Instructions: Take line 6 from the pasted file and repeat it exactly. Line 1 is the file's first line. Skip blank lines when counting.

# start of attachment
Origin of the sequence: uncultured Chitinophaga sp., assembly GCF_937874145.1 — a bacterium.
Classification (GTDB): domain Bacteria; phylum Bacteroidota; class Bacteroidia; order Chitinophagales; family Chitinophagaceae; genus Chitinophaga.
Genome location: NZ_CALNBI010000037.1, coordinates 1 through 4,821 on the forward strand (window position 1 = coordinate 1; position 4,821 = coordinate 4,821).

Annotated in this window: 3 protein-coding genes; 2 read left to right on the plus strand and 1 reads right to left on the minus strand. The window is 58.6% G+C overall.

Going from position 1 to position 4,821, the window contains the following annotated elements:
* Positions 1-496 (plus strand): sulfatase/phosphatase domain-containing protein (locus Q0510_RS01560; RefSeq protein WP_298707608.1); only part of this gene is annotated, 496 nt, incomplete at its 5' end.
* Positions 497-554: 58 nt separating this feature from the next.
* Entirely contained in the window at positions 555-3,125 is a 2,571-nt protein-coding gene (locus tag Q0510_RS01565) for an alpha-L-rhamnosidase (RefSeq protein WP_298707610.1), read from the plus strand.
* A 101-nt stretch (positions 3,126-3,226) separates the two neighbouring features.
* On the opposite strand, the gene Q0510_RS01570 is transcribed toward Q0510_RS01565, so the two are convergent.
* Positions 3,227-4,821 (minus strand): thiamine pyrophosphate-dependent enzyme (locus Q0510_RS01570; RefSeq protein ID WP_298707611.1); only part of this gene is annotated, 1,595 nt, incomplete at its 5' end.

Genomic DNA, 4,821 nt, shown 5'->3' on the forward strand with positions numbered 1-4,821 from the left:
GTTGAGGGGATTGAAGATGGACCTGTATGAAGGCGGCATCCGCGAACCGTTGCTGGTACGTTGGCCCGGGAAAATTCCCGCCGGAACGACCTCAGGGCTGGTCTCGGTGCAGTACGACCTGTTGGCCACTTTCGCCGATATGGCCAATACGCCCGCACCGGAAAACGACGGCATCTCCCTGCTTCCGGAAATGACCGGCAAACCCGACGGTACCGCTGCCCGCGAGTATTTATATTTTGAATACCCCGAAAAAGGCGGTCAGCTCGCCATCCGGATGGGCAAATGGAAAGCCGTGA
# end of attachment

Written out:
* Positions 1-496 (plus strand): sulfatase/phosphatase domain-containing protein (locus Q0510_RS01560; RefSeq protein WP_298707608.1); only part of this gene is annotated, 496 nt, incomplete at its 5' end.